Often, people of the 21st century consider effective medicine to be a recent development. Horrified by tails of leeches, bleeding, amputation and sham tonics, it’s easy to imagine that life in all previous eras was grim and, often, dangerous. But while the medical advances of the last hundred years have dramatically improved the options available to the ill or injured, chemical analysisof ancient Mediterranean pills recovered by archaeologists reveals that early medicine was not all superstition and pointy bits.
The pills were recovered from a shipwreck off the coast of Tuscany and date to about 130 BCE, according to a report by the US National Library of medicine.
The wreck was first discovered in 1974. Lying in the bottom of the Gulf of Baratti, it was dubbed the Relitto del Pozzino and explored by divers in 1982. Only recently have archaeologists completed in depth analysis of the objects recovered from the ship; the rarest and most prized of which was a sealed tin container containing ancient medical tablets.
The contents of the tin were preserved because it was tightly shut, and the seawater caused the cover to fuse to the container as the tin degraded, effectively creating a hermetic seal.
Analysis carried out on the tablets revealed that they contained a variety of common herbs including carrot, radish, parsley, celery, wild onion and cabbage – many of which are still used in herbal medicine today and have medicinal effects supported by modern research.
The key ingredient, however, was iron oxide. The tablets also contain olive oil and binding agents such as beeswax.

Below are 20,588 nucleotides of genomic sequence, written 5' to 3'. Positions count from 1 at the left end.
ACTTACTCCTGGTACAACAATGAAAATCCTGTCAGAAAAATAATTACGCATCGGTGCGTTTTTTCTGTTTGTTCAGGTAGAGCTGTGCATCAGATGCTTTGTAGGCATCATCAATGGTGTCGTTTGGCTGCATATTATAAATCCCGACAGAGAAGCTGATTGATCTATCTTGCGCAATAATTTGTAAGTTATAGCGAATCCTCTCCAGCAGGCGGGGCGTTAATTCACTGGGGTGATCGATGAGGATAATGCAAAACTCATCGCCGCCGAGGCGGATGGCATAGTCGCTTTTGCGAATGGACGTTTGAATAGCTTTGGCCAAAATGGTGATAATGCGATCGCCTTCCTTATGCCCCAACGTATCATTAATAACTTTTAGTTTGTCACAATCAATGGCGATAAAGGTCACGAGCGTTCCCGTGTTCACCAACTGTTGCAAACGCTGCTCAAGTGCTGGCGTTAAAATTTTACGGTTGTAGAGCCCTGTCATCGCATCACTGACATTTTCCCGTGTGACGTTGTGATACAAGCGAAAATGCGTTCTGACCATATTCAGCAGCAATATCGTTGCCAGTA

By the shape of the tablets, which was similar to eyewashes recovered from a 2nd century site in France, archaeologists initially presumed them to be used for treating irritated eyes. But based on the iron oxide content, they may have been used in the treatment of wounds. In Asia, herbal powders are still used to staunch bleeding wounds today.
The tin was found tightly packed in a box with other ancient medical supplies, including a bleeding vessel, vials made from boxwood (likely cheaper than glass), and other tins in worse condition. The contents of the box lead archaeologists to believe it belonged to a physician aboard the vessel, but whether he escaped the shipwreck is unknown.
In order to identify the ingredients of the medicine, researchers use chemical analysis as well as DNA sequencing on the organic elements. While not all natural medicines are effective, the discovery is a reminder that many ancient cultures retained certain remedies for a reason – because they worked.
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Samantha Wideman is part of a team of writers and specializes in writing about current news events.